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While it is far from the first Trojan ever to simply fail to execute under Windows XP, it definitely caught our eye that a variant of Trojan-Downloader-Tacticlol distributed last week in a spam campaign only fully executed under Windows Vista or newer operating systems. It may have been just a fluke, but repeated tests with both a virtual machine and real hardware running Windows XP at various patch levels showed that the Trojan we received attached to a spam message simply quit when executed in an XP environment, but ran smoothly and did all its planned dirty work on a Windows Vista testbed.

The Trojan, which is capable of causing a devastating malware infection, drops a DLL with an odd name made up of random letters into the system32 folder, then registers the DLL so it loads the next time the computer boots up. After a reboot, it kicks into full swing, pulling down a variety of malware installers.

The spam message (we got a bunch of different variations, all with the same attachment) came from a variety of falsified return addresses. The message, with a subject of Statement of fees 2009/2010 contains an utterly incomprehensible body, which reads, in part: “The accomodation is dealt with by another section and I have passed your request on to them today.” It looks very similar to a message I get from the toll road authority here in Colorado that uses electronic toll collection. The real entity emails a statement every so often with an attached PDF, though the real toll road statement doesn’t appear to come from the domains “” or “” Nice try, sparky.

More interestingly, though, is the idea that this Trojan, which is so prevalent and widely distributed, may signal the start of a trend where malware authors begin turning away from XP as the dominant operating system they target.

As with previous Tacticlol messages, the spam’s attachment is a .zip file. In this case, the attachment named contains a roughly 50KB malware installer named Statement_of_Fees_2009-2010.DOC.exe — a program with an icon designed to fool a casual user into thinking the executable is actually a Microsoft Word 2007 document, and an extra file extension to trick users who still foolishly have the “Hide File Extensions for Known File Types” option selected in their Folder settings for Windows Explorer. If you are one of these people, click Tools, Folder Options in any Explorer window, then switch to the View tab and clear this checkbox.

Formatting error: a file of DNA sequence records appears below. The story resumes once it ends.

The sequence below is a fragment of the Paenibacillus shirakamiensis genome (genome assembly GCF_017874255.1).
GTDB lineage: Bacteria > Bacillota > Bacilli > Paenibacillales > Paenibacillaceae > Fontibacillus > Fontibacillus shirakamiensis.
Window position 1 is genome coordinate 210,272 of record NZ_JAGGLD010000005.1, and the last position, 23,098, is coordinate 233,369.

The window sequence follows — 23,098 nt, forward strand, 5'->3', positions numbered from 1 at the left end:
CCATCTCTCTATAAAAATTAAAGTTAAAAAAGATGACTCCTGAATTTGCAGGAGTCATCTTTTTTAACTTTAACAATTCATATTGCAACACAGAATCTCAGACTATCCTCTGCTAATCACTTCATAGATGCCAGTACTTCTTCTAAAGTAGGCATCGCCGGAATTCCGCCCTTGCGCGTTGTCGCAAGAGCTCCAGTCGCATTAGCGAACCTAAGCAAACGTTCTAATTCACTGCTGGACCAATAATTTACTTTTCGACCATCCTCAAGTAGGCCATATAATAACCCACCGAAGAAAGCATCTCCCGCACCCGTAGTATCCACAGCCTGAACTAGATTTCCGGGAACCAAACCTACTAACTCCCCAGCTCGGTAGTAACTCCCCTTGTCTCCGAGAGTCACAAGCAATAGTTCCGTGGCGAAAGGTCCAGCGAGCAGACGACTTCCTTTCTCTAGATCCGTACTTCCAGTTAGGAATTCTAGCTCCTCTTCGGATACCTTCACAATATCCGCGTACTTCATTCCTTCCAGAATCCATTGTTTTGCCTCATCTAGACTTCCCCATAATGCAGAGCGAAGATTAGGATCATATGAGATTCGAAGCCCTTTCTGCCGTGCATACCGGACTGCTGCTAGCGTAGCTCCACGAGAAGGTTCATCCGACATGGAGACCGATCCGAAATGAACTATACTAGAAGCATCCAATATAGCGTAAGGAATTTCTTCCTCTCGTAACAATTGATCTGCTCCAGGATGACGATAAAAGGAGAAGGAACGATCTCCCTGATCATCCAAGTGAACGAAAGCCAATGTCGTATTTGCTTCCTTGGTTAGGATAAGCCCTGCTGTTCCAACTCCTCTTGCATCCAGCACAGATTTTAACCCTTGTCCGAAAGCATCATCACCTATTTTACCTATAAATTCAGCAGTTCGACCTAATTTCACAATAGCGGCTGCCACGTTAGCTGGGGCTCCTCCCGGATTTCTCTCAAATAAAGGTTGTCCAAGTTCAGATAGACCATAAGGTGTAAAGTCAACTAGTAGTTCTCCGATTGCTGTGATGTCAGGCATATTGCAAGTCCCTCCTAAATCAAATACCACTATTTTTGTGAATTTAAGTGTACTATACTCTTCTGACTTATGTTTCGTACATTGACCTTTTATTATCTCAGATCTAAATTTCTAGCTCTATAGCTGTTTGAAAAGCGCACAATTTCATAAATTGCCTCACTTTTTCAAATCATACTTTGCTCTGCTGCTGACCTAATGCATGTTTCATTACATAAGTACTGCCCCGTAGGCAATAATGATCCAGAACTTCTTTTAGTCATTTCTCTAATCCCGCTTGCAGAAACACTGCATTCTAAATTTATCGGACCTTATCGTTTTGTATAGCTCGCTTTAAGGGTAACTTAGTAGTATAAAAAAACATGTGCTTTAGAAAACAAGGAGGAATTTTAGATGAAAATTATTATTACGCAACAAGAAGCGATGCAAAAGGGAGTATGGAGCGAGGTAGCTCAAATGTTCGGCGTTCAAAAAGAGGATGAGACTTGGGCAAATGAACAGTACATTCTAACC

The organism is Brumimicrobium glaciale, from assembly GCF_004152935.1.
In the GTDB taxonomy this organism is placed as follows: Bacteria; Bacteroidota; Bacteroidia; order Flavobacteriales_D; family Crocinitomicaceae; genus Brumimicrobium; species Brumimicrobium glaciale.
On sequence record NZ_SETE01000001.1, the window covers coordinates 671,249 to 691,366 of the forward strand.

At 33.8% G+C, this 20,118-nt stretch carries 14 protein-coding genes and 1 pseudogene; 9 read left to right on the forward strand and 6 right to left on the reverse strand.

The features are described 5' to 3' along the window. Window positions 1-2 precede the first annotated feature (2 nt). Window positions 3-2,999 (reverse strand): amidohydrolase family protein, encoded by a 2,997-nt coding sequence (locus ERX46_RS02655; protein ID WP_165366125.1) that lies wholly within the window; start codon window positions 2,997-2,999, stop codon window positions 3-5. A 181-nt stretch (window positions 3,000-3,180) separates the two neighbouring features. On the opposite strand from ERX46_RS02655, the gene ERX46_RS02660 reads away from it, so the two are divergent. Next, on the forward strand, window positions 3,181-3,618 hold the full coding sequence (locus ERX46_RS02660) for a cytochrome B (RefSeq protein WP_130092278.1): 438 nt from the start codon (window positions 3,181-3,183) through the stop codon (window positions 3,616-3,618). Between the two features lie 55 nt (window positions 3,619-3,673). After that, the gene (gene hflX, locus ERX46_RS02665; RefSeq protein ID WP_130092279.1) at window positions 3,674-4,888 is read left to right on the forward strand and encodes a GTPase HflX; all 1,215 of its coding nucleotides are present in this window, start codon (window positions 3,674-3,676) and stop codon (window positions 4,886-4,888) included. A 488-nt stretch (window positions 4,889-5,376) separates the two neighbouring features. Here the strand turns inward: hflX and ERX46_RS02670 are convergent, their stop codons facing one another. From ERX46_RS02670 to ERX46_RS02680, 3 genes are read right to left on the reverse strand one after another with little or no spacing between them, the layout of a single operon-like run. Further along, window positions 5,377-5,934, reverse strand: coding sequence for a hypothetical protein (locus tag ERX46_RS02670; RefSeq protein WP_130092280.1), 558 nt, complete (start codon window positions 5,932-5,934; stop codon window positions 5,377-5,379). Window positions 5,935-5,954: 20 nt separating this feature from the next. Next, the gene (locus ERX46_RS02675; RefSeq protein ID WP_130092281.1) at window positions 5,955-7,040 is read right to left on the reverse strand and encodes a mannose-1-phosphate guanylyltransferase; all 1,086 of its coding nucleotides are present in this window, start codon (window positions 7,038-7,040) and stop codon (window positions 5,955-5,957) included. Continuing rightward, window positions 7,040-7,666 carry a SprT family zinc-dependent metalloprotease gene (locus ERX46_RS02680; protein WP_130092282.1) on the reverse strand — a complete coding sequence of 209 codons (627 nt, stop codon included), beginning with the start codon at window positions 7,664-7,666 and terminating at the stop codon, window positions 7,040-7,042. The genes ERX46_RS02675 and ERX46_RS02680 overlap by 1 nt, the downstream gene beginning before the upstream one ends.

With the exception of not working properly under XP, the Trojan behaves identically to prior versions: It retrieves instructions from a command-and-control server to pull down executable payloads from other servers, as well as add some “backup” CnC server addresses to the Windows Registry under subkeys beneath the HKLMsoftwareclassesidid path. This particular version pulled down a wide variety of payloads, from a Zbot keylogger, to a Pushu spam bot, to another nasty downloader called TDSS, to a new version of a rogue AV that calls itself Sysinternals Antivirus (a play on the name of the highly reputable software company founded by Windows experts Mark Russinovich and Bryce Cogswell, later purchased by Microsoft).

For some time, the conventional wisdom in malware analysis has been that, if you want to do research in a real test environment, it makes sense to use the oldest, most vulnerable, most attacked version of Windows. This development of a Trojan which simply rejects Windows XP as a platform for infection may signal that it’s time for researchers to broaden their horizons and look at these newest, supposedly more secure platforms, more carefully than we may have done in the past.
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The Webroot blog offers expert insights and analysis into the latest cybersecurity trends. Whether you’re a home or business user, we’re dedicated to giving you the awareness and knowledge needed to stay ahead of today’s cyber threats.

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